Like the Padres, there's nothing particularly uplifting about seeing the Cubs again, whom the Phillies also split with. Offensively, Chicago is only marginally better than San Diego, and it should be back to Worley-Halladay for the two gamer. They're actually playing pretty good ball over the last three weeks or so. The Cubs are 10-7 since jumping out to a disastrous 3-11 start.

vs. Red Sox (12-19)

Boston, surprisingly, has one of the worst records in baseball, and are losers in nine of their last 11. With names like Dustin Pedroia, Adrian Gonzalez, and David Ortiz, their lineup is still one of the most feared, ranking second in the American League in runs scored. Obviously they are getting little help from their pitching staff.

The Sawx have the second-worst ERA in baseball, a whopping 5.29, and their starters have an outrageous 6.01 -- to put that number in perspective, it's far worse than the Phillies' relievers at 5.59. The lowest ERA on the staff belongs to Jon Lester at 4.29. Josh Beckett has a 5.97. Clay Buchholz has a 9.09. Those numbers should eventually settle down some, but they have a lot of work to do before they get to anything close to resembling normal.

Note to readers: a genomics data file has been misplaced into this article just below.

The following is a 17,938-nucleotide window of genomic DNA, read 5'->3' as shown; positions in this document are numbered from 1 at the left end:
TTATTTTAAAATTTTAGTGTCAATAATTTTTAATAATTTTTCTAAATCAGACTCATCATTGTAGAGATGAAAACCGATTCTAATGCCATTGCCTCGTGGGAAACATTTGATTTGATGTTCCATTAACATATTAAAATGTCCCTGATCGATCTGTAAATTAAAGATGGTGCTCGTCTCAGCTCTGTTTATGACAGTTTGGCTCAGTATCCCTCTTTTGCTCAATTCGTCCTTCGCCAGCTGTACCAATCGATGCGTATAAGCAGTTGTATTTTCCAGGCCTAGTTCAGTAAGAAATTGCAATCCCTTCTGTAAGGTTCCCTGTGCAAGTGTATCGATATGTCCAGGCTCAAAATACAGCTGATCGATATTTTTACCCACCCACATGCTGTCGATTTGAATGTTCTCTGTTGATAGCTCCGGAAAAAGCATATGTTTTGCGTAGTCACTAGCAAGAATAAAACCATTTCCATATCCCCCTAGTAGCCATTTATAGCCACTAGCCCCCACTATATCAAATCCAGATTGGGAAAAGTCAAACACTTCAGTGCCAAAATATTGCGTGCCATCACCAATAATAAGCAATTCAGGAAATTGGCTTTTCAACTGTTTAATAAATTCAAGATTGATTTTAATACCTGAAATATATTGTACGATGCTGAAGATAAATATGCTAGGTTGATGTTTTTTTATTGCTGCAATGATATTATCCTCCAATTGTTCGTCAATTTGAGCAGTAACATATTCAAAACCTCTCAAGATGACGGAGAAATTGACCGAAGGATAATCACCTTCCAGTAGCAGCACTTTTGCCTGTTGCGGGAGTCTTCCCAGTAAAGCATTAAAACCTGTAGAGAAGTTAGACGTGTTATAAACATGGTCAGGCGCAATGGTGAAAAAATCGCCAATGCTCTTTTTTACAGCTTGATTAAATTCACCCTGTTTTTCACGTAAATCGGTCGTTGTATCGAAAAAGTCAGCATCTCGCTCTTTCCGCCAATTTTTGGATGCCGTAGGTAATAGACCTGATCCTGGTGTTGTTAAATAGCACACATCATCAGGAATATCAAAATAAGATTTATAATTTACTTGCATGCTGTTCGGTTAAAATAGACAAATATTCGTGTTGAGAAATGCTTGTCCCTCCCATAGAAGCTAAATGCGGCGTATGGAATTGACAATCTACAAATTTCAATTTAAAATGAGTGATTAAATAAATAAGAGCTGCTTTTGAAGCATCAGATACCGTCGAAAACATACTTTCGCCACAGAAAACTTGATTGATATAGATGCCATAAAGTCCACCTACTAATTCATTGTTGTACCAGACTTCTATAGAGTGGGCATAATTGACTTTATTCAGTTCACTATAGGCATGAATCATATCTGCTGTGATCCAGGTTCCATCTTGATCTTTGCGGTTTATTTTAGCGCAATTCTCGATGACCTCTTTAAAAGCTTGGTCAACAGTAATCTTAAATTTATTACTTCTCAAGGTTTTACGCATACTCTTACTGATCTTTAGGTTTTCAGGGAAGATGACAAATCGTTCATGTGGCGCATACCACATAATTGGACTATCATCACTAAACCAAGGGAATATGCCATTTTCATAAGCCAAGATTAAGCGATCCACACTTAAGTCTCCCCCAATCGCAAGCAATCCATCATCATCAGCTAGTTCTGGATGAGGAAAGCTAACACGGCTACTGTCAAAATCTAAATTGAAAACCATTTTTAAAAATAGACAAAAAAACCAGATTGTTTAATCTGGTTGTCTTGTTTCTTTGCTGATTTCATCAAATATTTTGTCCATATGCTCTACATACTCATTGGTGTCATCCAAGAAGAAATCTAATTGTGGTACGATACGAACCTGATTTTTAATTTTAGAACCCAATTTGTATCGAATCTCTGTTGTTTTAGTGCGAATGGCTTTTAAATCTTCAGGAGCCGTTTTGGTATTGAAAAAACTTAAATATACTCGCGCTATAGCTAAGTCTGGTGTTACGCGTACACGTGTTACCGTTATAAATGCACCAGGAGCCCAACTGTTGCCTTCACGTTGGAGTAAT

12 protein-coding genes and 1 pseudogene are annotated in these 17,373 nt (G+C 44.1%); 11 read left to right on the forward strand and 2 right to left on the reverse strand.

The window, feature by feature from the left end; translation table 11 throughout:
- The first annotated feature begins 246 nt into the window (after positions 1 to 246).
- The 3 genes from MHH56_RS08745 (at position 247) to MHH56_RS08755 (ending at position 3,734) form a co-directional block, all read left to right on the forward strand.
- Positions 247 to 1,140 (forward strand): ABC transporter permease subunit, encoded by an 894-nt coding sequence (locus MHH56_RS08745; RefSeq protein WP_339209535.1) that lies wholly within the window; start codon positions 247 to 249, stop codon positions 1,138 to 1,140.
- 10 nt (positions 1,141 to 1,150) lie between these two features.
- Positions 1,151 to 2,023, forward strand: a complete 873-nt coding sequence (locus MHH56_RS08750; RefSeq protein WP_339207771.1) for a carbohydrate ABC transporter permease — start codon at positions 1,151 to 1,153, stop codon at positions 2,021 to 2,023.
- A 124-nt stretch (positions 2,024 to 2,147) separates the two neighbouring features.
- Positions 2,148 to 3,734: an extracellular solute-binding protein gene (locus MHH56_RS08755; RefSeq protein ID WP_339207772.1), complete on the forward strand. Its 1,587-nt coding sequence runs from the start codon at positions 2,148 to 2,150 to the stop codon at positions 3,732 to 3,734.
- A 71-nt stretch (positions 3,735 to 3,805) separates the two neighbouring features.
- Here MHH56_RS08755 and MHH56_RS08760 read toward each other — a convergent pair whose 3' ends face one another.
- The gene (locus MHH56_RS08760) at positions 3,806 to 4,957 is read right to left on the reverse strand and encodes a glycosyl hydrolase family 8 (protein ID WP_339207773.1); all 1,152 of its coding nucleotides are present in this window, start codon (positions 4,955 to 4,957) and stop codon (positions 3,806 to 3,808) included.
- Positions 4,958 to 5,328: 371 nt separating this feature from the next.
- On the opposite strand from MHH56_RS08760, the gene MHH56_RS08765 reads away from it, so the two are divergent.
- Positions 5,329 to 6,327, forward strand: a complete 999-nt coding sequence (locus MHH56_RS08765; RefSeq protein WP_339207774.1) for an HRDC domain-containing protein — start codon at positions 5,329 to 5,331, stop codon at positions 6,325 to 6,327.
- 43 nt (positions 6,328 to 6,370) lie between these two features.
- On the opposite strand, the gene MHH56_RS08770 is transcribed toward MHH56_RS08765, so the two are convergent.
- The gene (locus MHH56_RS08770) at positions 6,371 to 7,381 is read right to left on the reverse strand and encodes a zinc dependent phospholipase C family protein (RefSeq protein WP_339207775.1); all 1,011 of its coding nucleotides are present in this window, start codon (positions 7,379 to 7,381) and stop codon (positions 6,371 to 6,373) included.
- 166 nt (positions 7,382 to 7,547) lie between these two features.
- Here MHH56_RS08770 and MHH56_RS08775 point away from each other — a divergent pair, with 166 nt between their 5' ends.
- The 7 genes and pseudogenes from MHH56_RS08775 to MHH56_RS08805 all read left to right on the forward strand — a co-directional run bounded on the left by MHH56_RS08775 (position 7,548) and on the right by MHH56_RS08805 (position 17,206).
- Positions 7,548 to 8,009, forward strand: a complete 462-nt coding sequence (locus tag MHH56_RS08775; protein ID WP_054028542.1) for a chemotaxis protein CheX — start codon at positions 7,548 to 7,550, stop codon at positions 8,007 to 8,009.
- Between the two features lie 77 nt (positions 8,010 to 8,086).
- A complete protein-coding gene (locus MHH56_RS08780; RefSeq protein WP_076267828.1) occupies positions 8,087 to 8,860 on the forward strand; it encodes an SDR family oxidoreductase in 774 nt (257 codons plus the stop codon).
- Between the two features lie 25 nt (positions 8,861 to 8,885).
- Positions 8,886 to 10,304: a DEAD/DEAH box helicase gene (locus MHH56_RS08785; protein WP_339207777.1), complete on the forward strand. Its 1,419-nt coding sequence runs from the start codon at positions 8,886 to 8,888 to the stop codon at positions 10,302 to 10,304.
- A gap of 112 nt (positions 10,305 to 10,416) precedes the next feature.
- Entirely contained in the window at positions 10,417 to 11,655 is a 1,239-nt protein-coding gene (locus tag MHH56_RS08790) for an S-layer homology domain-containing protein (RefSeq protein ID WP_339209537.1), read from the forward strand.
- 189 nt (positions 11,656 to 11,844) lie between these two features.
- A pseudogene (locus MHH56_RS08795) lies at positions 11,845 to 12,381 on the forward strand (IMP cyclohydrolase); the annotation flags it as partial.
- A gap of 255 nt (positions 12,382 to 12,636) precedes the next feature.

On Deck: vs. Washington (19-12), @ St. Louis (20-11), @ NY Mets (18-13), vs. Miami (16-15), vs. LA Dodgers (20-11)

Andrew Bynum’s new hairdo will haunt your dreams

2-22-13-andrew0bynum-ap.jpg
The Associated Press

Andrew Bynum’s new hairdo will haunt your dreams